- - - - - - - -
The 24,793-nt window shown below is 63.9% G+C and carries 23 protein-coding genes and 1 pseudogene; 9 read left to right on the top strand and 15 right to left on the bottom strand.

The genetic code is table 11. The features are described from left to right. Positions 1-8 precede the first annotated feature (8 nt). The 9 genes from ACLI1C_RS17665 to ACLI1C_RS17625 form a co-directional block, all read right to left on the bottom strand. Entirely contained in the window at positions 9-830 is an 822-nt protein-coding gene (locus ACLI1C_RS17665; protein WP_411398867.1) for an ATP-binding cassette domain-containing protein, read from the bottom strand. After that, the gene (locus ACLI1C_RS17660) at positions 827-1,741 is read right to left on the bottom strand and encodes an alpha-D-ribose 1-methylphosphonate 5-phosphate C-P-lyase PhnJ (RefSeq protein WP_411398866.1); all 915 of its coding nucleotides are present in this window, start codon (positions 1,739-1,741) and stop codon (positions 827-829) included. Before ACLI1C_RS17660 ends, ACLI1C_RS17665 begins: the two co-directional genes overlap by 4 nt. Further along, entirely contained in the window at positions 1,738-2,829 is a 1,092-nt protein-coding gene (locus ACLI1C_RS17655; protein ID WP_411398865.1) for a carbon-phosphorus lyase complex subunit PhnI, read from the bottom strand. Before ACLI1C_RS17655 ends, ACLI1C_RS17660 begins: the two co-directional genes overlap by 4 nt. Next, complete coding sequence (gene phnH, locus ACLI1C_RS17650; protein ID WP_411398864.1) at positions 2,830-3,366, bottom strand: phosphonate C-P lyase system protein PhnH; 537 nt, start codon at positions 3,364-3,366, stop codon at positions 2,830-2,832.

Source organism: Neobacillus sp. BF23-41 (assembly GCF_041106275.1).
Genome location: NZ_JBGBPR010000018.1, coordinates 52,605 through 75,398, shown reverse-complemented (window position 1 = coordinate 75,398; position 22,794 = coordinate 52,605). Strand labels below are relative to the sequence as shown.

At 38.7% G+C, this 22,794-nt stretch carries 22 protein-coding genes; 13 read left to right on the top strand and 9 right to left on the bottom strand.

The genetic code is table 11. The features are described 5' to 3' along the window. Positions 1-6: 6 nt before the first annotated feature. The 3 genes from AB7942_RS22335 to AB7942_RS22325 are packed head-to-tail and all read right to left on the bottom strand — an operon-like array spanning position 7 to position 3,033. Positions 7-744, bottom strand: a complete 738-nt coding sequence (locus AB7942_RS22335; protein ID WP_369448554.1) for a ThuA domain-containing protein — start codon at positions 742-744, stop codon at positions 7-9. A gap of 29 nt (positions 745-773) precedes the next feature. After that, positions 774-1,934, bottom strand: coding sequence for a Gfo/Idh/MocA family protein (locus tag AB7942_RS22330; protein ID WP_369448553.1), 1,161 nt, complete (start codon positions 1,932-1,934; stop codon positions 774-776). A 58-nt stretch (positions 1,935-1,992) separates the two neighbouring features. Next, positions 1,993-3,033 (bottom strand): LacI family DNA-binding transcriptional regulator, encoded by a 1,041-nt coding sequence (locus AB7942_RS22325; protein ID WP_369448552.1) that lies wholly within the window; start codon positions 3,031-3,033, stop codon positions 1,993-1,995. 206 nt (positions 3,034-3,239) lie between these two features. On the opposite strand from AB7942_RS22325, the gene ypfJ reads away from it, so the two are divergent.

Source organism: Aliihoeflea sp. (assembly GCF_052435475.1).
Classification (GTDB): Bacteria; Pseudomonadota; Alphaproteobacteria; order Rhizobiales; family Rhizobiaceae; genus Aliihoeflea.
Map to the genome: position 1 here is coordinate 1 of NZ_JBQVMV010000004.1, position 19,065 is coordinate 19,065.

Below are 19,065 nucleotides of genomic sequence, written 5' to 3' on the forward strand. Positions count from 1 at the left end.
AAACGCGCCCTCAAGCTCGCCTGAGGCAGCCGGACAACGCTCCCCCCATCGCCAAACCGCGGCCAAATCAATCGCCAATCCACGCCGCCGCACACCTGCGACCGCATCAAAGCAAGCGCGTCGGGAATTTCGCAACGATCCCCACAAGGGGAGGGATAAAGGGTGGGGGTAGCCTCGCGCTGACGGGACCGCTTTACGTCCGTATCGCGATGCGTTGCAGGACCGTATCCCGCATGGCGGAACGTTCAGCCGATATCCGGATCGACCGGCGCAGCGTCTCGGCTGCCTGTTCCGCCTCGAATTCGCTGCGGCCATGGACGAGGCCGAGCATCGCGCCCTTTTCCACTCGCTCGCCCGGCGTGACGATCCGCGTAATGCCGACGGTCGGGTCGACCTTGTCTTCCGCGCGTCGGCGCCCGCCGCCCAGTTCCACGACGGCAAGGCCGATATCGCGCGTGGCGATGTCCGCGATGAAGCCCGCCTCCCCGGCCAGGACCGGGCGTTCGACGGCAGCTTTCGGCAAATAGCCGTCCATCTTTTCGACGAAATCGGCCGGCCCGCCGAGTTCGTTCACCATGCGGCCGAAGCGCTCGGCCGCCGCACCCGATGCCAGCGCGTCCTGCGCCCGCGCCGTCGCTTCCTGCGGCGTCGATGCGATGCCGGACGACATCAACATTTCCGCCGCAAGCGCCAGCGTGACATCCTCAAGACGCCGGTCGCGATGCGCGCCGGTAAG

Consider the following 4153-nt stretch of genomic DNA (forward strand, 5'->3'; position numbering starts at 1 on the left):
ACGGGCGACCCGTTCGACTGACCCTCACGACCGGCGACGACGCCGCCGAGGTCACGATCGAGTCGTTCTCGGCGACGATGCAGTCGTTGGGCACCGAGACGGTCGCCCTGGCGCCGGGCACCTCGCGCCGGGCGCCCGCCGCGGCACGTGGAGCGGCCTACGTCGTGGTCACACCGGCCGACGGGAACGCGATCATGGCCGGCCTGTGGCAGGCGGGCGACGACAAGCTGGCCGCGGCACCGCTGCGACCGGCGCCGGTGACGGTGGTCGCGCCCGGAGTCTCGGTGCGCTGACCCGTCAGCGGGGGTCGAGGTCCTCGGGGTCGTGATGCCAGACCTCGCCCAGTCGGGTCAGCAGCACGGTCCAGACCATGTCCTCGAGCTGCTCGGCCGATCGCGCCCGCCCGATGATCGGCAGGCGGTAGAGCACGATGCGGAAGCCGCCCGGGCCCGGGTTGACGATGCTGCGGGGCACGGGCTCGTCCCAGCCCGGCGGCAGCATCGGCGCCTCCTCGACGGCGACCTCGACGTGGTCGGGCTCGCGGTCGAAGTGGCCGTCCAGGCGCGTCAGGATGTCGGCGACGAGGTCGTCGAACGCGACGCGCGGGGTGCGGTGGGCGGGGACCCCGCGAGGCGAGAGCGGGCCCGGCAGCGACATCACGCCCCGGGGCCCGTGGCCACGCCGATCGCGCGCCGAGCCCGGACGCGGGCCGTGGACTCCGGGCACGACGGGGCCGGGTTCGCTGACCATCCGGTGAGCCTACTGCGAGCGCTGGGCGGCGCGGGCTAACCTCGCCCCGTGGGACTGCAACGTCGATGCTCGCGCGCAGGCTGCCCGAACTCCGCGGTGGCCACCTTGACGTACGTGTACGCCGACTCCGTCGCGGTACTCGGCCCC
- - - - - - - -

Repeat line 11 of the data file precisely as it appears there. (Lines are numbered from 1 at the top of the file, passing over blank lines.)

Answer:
AAACGCGCCCTCAAGCTCGCCTGAGGCAGCCGGACAACGCTCCCCCCATCGCCAAACCGCGGCCAAATCAATCGCCAATCCACGCCGCCGCACACCTGCGACCGCATCAAAGCAAGCGCGTCGGGAATTTCGCAACGATCCCCACAAGGGGAGGGATAAAGGGTGGGGGTAGCCTCGCGCTGACGGGACCGCTTTACGTCCGTATCGCGATGCGTTGCAGGACCGTATCCCGCATGGCGGAACGTTCAGCCGATATCCGGATCGACCGGCGCAGCGTCTCGGCTGCCTGTTCCGCCTCGAATTCGCTGCGGCCATGGACGAGGCCGAGCATCGCGCCCTTTTCCACTCGCTCGCCCGGCGTGACGATCCGCGTAATGCCGACGGTCGGGTCGACCTTGTCTTCCGCGCGTCGGCGCCCGCCGCCCAGTTCCACGACGGCAAGGCCGATATCGCGCGTGGCGATGTCCGCGATGAAGCCCGCCTCCCCGGCCAGGACCGGGCGTTCGACGGCAGCTTTCGGCAAATAGCCGTCCATCTTTTCGACGAAATCGGCCGGCCCGCCGAGTTCGTTCACCATGCGGCCGAAGCGCTCGGCCGCCGCACCCGATGCCAGCGCGTCCTGCGCCCGCGCCGTCGCTTCCTGCGGCGTCGATGCGATGCCGGACGACATCAACATTTCCGCCGCAAGCGCCAGCGTGACATCCTCAAGACGCCGGTCGCGATGCGCGCCGGTAAG